>> >> say".  The reaction is to close the loopholes.
>> >
>> > Great rhetoric!  But there's a key difference: semantic web technology
>> > is about enabling *machine* processing -- not human -- and machines
>> > cannot be expected to understand intent.
>> 
>> No question about that. But the machines are our servants. I expect
>> *you* to recognize intent and not suggest that it be subverted. You
>> keep on insisting that bugs are features because of this.
>> 
>> >> > There are two reasons why I do not think that such informal
>>comments
>> >> > should be used in assessing whether a dataset is formally
>>consistent.
>> >> >
>> >> > 1. They cannot be machine processed, and thus any requirement that
>>they
>> >> > be considered would not scale well.
>> >> >
>> >> > 2. Different users will interpret them differently, and this would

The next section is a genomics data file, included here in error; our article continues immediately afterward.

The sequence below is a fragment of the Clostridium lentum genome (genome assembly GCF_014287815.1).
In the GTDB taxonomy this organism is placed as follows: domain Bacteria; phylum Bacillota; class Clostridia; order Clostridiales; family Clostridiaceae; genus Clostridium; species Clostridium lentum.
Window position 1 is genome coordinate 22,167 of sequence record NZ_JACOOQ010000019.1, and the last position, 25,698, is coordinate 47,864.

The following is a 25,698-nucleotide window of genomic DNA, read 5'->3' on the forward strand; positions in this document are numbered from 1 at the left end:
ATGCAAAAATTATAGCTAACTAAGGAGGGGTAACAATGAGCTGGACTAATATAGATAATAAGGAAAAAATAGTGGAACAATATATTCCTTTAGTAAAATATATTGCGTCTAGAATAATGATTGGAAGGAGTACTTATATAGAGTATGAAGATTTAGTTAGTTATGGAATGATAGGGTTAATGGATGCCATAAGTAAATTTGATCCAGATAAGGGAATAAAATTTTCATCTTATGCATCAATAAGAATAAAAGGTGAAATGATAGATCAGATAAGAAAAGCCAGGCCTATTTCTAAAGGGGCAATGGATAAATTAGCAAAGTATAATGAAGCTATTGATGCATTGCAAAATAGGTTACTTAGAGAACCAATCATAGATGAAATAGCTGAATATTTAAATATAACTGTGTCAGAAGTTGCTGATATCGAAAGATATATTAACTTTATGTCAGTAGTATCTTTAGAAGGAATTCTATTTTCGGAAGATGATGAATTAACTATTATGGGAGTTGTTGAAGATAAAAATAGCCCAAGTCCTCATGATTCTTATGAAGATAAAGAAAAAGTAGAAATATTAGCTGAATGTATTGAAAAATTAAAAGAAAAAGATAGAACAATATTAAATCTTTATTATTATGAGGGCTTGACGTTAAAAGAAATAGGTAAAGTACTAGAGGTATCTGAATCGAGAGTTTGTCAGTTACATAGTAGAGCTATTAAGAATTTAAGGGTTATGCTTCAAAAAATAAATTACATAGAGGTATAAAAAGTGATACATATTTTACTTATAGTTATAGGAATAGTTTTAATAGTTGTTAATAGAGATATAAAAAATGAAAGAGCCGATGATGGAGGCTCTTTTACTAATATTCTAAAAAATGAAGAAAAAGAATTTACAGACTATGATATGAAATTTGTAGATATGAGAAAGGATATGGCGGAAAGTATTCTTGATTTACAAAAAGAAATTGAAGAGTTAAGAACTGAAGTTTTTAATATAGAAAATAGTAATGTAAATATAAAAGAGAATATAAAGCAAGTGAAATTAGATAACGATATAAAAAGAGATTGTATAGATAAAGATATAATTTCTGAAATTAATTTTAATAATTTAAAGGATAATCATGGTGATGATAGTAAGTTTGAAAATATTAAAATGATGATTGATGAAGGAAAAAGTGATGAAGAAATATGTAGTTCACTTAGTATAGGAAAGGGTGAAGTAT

>>lead
>> >> > to confusion and interoperability problems.
>> >>
>> >> They aren't being used to assess whether the dataset is formally
>> >> consistent. They are being used to assess whether the dataset is
>> >> consistent. We try to make the former match the latter, not say the
>> >> latter is irrelevant.
>> >
>> > But as I've pointed out, whether the dataset is consistent with the
>>real
>> > world is *irrelevant* if it is useful to applications.  See myth #4:
>> > http://dbooth.org/2010/ambiguity/paper.html#myth4
>> >
>> > [ . . . ]
>> >> You continue to insist that the axioms trump the intent.
>> >
>> > Correct!  For machine processing, the axioms trump the intent!  Yes!